| Low Countries, from the Duke of Alva, Requesens, and other The strength of Spain was tremendous, crushing ; but there Spanish rulers, how that the tender mercies of the cruel are was a canker in it, which, eating through, eventually proved cruel also. In the newly-discovered regions of America, which fatal to the life of the tall tree. The King of Spain, Philip II., the enterprise of Columbus had opened to Spain, the religious arbiter as he was of the fate of millions, mighty and feared as system of the Spaniards was so unlike the religion of Him he was, was the abject slave of another power. The priests of the whom "the common people heard gladly," that Roman Church were his masters, the Pope of Rome was his lord,
“the poor Indian, whose untutord mind and the mind of the man was in perfect subjection to the rule
Sees God in clouds, or hears him in the wind," of his spiritual guides. So the interests, or supposed interests fled in horror from it, preferring death to conversion. Champ.
BIR FRANCIS DRAKE. of the Roman Cathollo Church boonmo identified with those of lain, tho navigator, after whom the American lake of that the path rown Wherever tho Spaniard onmo, there camo name is called, and who visited the West Indies in 1599-1602, the pict, w o wo together vopronontod pure despotinın in thus wrote of the Spanish priests and the Indians :-“At the thio State Church system which wat onrried out throngh commencement of his conquests, he (the King of Spain) had the medium of the TrinitionCountries in whloh the Roman ostablished the Inquisition among them, and made slaves of, China w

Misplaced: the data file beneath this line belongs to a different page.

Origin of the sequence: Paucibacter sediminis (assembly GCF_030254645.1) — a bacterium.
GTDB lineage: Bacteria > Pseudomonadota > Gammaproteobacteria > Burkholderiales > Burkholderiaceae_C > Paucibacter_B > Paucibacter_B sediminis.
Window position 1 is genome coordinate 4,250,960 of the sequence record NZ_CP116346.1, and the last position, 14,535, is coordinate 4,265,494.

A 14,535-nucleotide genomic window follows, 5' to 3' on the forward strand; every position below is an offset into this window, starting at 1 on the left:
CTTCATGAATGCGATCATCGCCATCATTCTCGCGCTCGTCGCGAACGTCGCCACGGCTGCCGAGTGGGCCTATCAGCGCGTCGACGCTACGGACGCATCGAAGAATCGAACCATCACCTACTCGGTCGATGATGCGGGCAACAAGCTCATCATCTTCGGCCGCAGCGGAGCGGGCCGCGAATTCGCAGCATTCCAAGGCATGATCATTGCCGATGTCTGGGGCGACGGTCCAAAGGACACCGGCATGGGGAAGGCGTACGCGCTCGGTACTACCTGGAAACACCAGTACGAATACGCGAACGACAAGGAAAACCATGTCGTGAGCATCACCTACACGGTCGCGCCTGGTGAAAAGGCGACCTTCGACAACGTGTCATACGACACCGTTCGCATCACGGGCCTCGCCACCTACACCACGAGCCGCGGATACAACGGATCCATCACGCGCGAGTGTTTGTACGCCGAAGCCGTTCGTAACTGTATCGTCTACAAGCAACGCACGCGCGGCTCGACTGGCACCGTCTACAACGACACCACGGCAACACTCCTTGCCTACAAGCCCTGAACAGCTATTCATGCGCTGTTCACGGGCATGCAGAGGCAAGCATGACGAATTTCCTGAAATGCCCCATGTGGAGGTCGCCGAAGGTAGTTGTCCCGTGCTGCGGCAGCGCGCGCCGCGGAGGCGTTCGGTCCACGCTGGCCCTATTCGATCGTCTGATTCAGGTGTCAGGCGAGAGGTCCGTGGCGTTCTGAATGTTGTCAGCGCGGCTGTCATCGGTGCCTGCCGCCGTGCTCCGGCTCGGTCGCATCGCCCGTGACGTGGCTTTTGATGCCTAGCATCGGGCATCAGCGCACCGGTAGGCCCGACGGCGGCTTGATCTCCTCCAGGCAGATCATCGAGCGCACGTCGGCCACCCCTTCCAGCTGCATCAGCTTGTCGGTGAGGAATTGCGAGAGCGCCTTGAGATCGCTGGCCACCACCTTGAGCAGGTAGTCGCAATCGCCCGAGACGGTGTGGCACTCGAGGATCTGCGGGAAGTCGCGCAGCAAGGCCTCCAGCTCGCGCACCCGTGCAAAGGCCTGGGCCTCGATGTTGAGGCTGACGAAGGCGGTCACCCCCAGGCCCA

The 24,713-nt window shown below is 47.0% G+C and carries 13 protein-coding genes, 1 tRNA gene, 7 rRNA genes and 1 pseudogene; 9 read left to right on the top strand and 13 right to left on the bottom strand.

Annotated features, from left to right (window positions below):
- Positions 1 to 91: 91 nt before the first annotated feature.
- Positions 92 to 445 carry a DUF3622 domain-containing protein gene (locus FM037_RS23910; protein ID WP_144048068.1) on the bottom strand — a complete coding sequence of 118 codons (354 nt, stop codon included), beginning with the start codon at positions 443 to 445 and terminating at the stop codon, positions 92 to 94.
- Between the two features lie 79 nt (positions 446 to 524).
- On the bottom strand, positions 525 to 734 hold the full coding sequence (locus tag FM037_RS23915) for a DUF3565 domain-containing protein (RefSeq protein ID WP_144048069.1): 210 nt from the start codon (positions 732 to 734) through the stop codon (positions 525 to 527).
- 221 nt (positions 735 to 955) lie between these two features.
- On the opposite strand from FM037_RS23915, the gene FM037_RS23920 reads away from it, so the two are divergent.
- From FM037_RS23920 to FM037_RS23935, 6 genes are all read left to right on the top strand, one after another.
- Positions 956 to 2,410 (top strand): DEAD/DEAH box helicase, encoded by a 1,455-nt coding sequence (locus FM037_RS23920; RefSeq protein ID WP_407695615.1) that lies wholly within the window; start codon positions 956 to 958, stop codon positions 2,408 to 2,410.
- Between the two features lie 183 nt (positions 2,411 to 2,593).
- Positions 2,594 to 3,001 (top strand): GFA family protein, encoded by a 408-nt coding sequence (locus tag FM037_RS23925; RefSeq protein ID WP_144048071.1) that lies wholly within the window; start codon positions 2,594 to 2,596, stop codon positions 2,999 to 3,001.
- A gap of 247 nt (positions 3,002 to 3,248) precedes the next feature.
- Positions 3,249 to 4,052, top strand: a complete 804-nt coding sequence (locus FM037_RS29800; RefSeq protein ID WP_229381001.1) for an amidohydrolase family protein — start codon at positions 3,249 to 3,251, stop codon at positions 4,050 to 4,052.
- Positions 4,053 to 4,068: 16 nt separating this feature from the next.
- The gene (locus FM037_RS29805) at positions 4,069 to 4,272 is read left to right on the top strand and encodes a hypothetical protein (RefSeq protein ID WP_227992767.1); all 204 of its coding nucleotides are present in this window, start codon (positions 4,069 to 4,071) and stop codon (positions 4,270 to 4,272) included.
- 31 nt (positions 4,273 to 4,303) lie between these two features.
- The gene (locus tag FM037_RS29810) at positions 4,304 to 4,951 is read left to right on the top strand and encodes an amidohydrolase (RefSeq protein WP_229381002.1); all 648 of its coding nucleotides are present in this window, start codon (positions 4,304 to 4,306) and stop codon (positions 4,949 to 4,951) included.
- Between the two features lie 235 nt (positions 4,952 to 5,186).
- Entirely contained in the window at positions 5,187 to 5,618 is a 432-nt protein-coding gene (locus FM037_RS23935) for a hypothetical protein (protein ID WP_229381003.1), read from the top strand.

dagply rooted Vlowed the approach of the or caused them to dio cruelly in such great numbers, that the
lony and dinile, though they | molo rocital would cause pity. This evil treatment was the of inawy w the hands Tue in ronson that the poor Indians, for very apprehension, fled to oh was not the faith of the | the mountains in desporation, and as many Spaniards as they
caught they eat them; and on that account the said Spaniards Www polimon the coming of the were constrained to take away the Inquisition, and allow them Www We Arched and wrtevod personal liberty, granting them a more mild and tolerable rule
of life, to bring them to the knowledge of God and the belief of could be nothing but perpetual war between the nations, and a the holy Church ; for if they had continued still to chastise fresh declaration of an old fact would have beon useless as well them according to the rigour of the said Inquisition, they as tiresome. So whenever a Spanish treasure feet was coming Fould have caused them all to die by fire."
| home, or a Spanish squadron of merchantmen was known to bo Such then were the causes of the deep hatred already spoken on the seas, the English royal vessels slipped out of port, and of as existing among Englishmen during the reign of Elizabeth. smote the Philistines wherever they found them. The Spanish political power and the Spanish ecclesiastical One of the most courageous and indomitable of the English power, each lusted after dominion, and allowed no considera- rovers was Sir Richard Grenville, of Stowe, in Cornwall, a tions nor soruples to stand in their way. Each helped the other ; ! gentleman of ancient family and large fortune, an enthusiastic the priests taught the "right divine"
admirer of all that was generous and of the Spanish king “ to govern wrong,"
manly. He hated the Spaniards with and the Spanish king in return up
an exceeding bitter hatred, and again held, with brutal obstinacy, the priests'
and again left his pleasant home in Inquisition-an institution of which
Cornwall to roam the seas after the more will be said in another paper;
enemies of God and man, as he conbut of which it will be enough here to